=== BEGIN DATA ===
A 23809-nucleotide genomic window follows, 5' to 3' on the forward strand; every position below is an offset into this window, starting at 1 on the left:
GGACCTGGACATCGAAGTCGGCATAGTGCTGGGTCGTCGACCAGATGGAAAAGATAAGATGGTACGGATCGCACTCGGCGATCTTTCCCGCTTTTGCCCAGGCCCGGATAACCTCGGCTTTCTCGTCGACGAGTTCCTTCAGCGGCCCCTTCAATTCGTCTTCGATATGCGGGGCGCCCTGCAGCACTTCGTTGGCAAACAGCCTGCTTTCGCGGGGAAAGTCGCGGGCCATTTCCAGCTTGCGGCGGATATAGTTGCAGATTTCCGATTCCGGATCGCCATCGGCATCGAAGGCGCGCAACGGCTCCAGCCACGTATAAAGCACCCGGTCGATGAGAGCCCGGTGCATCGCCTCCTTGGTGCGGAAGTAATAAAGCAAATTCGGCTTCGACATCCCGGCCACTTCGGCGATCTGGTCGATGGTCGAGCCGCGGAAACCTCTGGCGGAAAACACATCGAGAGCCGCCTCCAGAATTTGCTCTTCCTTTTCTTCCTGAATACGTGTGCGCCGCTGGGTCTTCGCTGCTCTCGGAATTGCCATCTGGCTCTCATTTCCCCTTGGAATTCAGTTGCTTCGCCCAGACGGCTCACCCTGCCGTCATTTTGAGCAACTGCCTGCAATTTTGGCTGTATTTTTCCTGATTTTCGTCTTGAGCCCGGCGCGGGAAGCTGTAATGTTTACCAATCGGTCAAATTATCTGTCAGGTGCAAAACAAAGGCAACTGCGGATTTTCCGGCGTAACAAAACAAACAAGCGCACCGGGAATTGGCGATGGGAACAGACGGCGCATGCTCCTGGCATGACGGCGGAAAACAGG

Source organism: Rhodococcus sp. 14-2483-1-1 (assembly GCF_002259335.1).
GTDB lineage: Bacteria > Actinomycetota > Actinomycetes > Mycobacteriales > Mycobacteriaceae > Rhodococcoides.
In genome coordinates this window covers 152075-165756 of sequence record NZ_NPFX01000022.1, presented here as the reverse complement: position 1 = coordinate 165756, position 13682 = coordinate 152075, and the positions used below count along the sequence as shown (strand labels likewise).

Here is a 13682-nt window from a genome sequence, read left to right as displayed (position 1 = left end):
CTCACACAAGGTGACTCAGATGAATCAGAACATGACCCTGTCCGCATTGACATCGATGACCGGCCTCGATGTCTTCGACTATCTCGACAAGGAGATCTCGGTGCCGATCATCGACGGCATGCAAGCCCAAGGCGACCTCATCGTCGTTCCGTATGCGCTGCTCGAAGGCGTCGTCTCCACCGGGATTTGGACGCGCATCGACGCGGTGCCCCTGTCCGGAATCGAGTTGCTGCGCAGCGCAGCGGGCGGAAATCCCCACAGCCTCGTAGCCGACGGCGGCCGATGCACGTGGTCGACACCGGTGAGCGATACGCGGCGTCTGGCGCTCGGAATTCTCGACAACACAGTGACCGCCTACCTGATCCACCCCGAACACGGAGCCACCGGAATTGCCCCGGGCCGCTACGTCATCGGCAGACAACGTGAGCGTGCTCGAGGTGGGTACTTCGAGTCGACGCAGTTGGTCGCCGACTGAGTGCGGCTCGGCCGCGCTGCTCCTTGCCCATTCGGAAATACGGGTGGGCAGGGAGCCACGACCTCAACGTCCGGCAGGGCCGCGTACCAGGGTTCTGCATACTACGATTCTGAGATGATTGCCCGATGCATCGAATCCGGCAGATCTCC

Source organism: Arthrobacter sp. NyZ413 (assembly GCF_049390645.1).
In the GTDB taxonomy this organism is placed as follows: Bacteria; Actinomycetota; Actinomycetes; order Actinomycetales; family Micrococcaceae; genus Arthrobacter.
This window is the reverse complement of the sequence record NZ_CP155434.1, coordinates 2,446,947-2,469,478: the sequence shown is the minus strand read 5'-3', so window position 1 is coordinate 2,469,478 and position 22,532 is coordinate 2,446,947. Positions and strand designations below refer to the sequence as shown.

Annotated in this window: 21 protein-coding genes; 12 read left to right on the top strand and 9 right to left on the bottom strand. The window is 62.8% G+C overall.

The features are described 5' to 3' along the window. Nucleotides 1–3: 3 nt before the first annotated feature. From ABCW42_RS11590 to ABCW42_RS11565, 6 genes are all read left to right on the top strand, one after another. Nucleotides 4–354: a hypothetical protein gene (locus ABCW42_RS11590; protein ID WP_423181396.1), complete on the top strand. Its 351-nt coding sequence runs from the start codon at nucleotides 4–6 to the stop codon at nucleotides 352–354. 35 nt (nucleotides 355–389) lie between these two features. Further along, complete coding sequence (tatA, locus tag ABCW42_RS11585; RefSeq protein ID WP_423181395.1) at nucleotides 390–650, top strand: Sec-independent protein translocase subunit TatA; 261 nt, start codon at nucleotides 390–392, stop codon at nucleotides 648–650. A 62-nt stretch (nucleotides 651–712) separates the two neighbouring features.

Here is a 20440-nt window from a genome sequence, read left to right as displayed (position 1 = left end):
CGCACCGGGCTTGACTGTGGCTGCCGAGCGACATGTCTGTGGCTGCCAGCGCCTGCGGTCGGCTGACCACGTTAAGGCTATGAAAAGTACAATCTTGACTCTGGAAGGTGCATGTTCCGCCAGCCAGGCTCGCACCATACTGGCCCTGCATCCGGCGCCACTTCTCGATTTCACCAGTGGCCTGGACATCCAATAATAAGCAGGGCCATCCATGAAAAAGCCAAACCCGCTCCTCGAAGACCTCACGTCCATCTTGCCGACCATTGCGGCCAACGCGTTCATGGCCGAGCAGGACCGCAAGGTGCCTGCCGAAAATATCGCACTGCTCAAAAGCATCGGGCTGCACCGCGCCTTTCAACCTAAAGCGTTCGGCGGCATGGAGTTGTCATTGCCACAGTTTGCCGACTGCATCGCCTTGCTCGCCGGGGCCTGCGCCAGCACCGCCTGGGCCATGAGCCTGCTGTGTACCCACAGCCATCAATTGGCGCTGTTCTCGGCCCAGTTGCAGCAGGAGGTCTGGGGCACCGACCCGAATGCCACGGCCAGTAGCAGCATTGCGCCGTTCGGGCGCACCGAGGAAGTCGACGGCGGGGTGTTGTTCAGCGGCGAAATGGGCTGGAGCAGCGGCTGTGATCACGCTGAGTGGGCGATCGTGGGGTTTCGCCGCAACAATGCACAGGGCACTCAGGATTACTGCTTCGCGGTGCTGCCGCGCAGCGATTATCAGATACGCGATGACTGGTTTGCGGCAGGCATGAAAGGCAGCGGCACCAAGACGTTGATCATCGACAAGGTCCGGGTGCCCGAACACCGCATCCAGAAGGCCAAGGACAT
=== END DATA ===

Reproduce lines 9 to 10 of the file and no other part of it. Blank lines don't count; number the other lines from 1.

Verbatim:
In the GTDB taxonomy this organism is placed as follows: Bacteria; Actinomycetota; Actinomycetes; order Actinomycetales; family Micrococcaceae; genus Arthrobacter.
This window is the reverse complement of the sequence record NZ_CP155434.1, coordinates 2,446,947-2,469,478: the sequence shown is the minus strand read 5'-3', so window position 1 is coordinate 2,469,478 and position 22,532 is coordinate 2,446,947. Positions and strand designations below refer to the sequence as shown.